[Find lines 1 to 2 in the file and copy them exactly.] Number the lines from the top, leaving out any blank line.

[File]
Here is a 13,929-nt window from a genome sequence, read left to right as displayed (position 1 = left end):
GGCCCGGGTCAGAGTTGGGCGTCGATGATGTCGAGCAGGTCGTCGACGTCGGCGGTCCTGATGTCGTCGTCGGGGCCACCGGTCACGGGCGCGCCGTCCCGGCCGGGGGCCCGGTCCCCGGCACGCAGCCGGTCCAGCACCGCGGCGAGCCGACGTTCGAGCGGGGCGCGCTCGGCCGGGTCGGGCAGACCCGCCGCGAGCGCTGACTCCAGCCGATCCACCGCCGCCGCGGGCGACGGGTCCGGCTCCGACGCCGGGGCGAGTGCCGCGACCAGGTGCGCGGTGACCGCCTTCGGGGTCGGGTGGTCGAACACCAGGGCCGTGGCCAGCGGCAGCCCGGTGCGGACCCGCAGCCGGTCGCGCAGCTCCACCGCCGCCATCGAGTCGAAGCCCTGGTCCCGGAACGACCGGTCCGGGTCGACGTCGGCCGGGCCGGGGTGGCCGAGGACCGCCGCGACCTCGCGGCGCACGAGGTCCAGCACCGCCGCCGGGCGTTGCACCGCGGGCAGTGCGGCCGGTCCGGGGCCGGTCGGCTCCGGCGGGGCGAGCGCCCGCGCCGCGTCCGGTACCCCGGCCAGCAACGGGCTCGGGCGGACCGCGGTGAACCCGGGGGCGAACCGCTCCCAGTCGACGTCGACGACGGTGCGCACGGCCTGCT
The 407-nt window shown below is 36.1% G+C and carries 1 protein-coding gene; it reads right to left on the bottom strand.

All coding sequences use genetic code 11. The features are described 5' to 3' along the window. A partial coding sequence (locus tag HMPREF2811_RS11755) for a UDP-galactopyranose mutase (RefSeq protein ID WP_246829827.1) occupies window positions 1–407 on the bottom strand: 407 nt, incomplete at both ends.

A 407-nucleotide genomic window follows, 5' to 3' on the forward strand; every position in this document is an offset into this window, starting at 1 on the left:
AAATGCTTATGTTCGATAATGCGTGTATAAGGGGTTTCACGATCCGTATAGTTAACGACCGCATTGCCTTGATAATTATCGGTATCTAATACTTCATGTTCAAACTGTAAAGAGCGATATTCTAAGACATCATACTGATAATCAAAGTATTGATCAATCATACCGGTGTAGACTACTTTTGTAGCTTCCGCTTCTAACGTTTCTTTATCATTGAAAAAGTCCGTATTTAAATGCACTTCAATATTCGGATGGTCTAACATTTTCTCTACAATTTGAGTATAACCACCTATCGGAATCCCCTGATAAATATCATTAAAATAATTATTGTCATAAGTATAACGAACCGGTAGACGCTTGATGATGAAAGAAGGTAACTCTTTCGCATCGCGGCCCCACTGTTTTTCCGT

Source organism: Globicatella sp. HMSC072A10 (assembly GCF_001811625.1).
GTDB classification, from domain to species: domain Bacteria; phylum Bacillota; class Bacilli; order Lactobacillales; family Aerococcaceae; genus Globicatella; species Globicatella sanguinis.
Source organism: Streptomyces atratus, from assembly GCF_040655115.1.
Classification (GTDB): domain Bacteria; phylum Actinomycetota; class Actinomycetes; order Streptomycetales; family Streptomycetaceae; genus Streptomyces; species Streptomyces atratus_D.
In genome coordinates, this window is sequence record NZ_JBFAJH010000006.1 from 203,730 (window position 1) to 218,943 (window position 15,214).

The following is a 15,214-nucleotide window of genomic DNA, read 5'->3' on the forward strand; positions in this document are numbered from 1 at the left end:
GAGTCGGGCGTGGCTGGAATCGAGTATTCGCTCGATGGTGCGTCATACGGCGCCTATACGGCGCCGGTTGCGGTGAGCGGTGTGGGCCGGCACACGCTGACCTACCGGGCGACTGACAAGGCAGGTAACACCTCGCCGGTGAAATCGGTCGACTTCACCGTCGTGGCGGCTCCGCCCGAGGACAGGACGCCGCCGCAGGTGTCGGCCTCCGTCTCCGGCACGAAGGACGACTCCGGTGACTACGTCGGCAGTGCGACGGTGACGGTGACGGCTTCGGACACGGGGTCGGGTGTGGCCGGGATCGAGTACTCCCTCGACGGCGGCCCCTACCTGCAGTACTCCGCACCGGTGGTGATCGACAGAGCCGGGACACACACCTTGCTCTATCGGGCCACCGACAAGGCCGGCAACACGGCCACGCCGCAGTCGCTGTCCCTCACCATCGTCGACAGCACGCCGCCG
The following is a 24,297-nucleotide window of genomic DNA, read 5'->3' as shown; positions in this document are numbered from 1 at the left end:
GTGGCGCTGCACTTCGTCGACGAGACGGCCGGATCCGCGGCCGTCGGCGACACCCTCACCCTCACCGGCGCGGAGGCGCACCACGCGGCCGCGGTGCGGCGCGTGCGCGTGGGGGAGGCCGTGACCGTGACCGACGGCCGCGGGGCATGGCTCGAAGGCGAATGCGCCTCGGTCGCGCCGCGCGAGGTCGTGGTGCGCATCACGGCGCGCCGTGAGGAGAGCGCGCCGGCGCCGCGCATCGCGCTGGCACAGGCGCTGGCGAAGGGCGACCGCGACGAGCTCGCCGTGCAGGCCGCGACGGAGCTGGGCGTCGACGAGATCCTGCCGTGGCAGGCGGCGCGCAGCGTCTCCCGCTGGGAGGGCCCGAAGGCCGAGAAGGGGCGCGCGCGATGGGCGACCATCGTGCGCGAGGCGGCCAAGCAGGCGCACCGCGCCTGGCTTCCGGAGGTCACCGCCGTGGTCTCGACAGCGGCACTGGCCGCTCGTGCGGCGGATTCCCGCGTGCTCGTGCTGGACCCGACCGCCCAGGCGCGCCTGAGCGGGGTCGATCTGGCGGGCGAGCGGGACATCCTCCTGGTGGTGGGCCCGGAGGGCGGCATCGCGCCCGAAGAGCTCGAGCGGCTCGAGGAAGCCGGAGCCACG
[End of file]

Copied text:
Here is a 13,929-nt window from a genome sequence, read left to right as displayed (position 1 = left end):
GGCCCGGGTCAGAGTTGGGCGTCGATGATGTCGAGCAGGTCGTCGACGTCGGCGGTCCTGATGTCGTCGTCGGGGCCACCGGTCACGGGCGCGCCGTCCCGGCCGGGGGCCCGGTCCCCGGCACGCAGCCGGTCCAGCACCGCGGCGAGCCGACGTTCGAGCGGGGCGCGCTCGGCCGGGTCGGGCAGACCCGCCGCGAGCGCTGACTCCAGCCGATCCACCGCCGCCGCGGGCGACGGGTCCGGCTCCGACGCCGGGGCGAGTGCCGCGACCAGGTGCGCGGTGACCGCCTTCGGGGTCGGGTGGTCGAACACCAGGGCCGTGGCCAGCGGCAGCCCGGTGCGGACCCGCAGCCGGTCGCGCAGCTCCACCGCCGCCATCGAGTCGAAGCCCTGGTCCCGGAACGACCGGTCCGGGTCGACGTCGGCCGGGCCGGGGTGGCCGAGGACCGCCGCGACCTCGCGGCGCACGAGGTCCAGCACCGCCGCCGGGCGTTGCACCGCGGGCAGTGCGGCCGGTCCGGGGCCGGTCGGCTCCGGCGGGGCGAGCGCCCGCGCCGCGTCCGGTACCCCGGCCAGCAACGGGCTCGGGCGGACCGCGGTGAACCCGGGGGCGAACCGCTCCCAGTCGACGTCGACGACGGTGCGCACGGCCTGCT